Shirataki noodles have been a zero carbohydrate staple for many years in Japan. The noodles are made from the tubers of Amorphophallus konjac, a plant native to Asia also called konjac or konnyaku. “Shirataki” means “white waterfall.”
Konnyaku has been enjoyed in China for some 2,000 and Japan for 1,500 years. It’s rich in dietary fiber and minerals, and contains almost no calories.
When the tuber is ground it produces a flour used to make a mostly flavorless noodle, popular in the East. Now Westerners are discovering that it may be worthwhile to acquire the taste and switch to the new (old) noodle.
Fiber, Weight Loss & Blood Sugar Management
Long before science had identified the essential nutrient we call fiber, Japanese knew that konnyaku was useful for controlling blood sugar as well as cleansing the intestines, and they used it medicinally.
Because it takes longer to break down, eating the noodles with other carb-containing foods will slow the absorption of glucose from the meal and, thus, modulate blood sugar levels. This helps to prevent sugar spikes and an energy crash, not to mention dramatically slows the fat storage that occurs whenever there’s a sugar/insulin surge.
The fiber also helps hungry dieters to feel fuller, longer. Research has shown glucomannan supplements to enhance weight loss by suppressing appetite, and further studies demonstrated that glucomannan was effective in improving the blood lipid/cholesterol profile of test subjects.
Dr. Oz has given quite a bit of airtime to the noodle, including interviews with experts and recipes. According to Skinny Noodles, one maker and distributor of Shirataki pasta,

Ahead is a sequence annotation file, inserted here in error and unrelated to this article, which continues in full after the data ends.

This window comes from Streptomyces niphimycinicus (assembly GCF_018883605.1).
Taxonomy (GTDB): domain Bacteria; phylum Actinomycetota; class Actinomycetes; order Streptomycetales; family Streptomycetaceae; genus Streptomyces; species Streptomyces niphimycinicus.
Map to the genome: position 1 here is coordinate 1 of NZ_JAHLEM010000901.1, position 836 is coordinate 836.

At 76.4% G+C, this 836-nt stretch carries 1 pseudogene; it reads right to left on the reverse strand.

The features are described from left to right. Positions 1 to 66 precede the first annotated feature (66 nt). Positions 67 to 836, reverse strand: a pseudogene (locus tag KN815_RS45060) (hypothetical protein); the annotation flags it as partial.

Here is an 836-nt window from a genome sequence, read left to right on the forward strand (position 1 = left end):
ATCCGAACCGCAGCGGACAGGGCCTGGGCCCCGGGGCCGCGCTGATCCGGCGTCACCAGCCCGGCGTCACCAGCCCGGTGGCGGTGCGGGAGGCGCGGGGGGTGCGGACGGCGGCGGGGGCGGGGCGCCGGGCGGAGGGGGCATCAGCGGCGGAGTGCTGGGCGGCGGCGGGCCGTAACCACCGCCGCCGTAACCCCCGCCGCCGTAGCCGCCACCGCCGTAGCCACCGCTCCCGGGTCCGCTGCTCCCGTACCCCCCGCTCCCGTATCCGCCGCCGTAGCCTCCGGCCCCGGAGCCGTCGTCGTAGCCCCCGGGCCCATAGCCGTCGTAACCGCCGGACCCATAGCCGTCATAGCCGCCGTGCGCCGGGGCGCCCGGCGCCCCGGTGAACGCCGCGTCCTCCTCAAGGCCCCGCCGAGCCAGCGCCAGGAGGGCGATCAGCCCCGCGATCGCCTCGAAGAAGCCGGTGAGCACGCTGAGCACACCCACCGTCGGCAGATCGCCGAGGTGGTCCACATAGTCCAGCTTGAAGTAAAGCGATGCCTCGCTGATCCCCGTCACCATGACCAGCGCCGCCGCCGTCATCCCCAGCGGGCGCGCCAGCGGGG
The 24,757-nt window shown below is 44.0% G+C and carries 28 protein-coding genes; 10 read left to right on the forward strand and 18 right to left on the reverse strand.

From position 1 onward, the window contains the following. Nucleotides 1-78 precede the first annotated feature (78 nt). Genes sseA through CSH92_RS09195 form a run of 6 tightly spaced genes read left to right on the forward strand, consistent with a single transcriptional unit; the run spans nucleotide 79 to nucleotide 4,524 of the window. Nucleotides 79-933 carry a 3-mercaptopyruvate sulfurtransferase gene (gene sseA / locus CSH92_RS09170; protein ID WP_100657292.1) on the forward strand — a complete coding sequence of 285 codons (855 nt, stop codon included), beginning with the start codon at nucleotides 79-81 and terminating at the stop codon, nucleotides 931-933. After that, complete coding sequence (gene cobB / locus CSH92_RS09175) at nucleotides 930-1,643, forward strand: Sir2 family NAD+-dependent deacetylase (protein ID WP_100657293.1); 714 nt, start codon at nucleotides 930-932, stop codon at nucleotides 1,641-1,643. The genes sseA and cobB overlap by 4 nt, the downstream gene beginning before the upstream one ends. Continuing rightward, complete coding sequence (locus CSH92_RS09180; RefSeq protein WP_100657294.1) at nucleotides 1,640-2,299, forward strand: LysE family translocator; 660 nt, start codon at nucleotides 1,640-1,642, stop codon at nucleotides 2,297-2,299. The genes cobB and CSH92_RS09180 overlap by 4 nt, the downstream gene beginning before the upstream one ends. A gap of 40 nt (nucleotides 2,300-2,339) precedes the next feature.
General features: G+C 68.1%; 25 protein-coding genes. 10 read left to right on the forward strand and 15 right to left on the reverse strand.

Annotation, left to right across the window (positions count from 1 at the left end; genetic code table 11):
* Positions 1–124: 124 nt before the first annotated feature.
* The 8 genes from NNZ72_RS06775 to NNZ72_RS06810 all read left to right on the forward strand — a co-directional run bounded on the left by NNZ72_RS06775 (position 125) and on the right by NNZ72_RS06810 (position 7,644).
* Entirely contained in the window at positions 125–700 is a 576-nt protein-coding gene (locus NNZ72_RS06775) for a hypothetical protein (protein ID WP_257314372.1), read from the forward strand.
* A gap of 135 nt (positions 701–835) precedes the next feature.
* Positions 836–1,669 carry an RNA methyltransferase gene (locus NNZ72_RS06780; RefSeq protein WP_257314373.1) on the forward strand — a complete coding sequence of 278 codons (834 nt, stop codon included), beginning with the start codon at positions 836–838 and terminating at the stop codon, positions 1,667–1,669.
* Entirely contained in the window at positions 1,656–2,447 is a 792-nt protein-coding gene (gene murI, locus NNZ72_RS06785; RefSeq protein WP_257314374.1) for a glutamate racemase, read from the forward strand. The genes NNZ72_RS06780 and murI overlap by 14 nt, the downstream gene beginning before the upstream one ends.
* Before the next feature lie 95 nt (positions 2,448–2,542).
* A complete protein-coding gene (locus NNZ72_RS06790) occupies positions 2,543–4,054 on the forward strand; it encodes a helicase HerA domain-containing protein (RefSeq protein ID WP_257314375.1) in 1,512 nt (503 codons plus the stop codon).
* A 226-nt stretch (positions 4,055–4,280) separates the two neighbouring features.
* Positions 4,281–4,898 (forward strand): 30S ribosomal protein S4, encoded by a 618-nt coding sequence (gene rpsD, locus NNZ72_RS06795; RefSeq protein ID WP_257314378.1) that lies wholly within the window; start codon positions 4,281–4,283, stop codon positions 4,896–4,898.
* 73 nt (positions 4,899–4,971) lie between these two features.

“Dr. Oz called konnyaku ‘nature’s skinny sponge’ because the root is rich in dietary fiber that soaks up hunger.” 
A bowl of Shirataki noodles will provide 7 trace minerals:
Flavor & Tips
Health nuts and fitness gurus are highly recommending this pasta as a regular meal choice for fat loss and an overall healthy alternative to wheat-based noodles.
The noodles are sometimes found dry but typically stored “wet,” in a bag with water. When you first open the package there might be a slightly fishy smell. You can do away with the smell in a few ways:
- Rinse thoroughly
- “Dry fry,” ie dry roast by cooking at a high temperature on a non-stick skillet for one minute
Once prepared you can add noodles to soups, top with sauce, add to a stir fry or season much like you would any spaghetti. Some distributors also offer shapes such as angel hair and ziti.
Check out Sukiyaki shirataki noodles recipe
Serves 1 – 2
– 1 small or 1/2 large carrot, julienned (Sliced into matchsticks)
– 1 zucchini, julienned
– handful of podded edamame beans
– 1 packet of shirataki noodles
– 250 ml dashi II/super dashi (2 tsp dashi granules dissolved in 1 L of water – dashi granules can be bought at the japanese supermarket)
– 1/4 cup organic soy sauce
– 40 ml mirin
– 3/4 tbsp sake (optional)
– 1 tbsp sugar
– sesame seeds to garnish
Start by making the sauce by combing the dashi II, soy sauce, mirin, sake and sugar in a small saucepan and bring to the boil. Take it off the heat and set aside.
Heat a small splash of oil into a wok and when hot and starting to smoke add the carrot and stir-fry for a minute, then add the zucchini and stir-fry for another minute.
Remove the veg and then add the sauce and bring to the boil and then add the noodles. Cook the noodles in the sauce until the noodles have absorbed the sauce and the sauce is almost evaporated. Add the veg back into the noodles with the edamame and stir through.
Serve and then garnish with some sesame seeds.
One bag shouldn’t cost more than $1.50-$3, depending on size and store. They’re typically available in Asian food markets, in the tofu section of health food stores and some supermarkets. You can also buy shirataki noodles here.
Opt in in for a healthier option – try shirataki noodles, and let us know how you liked it!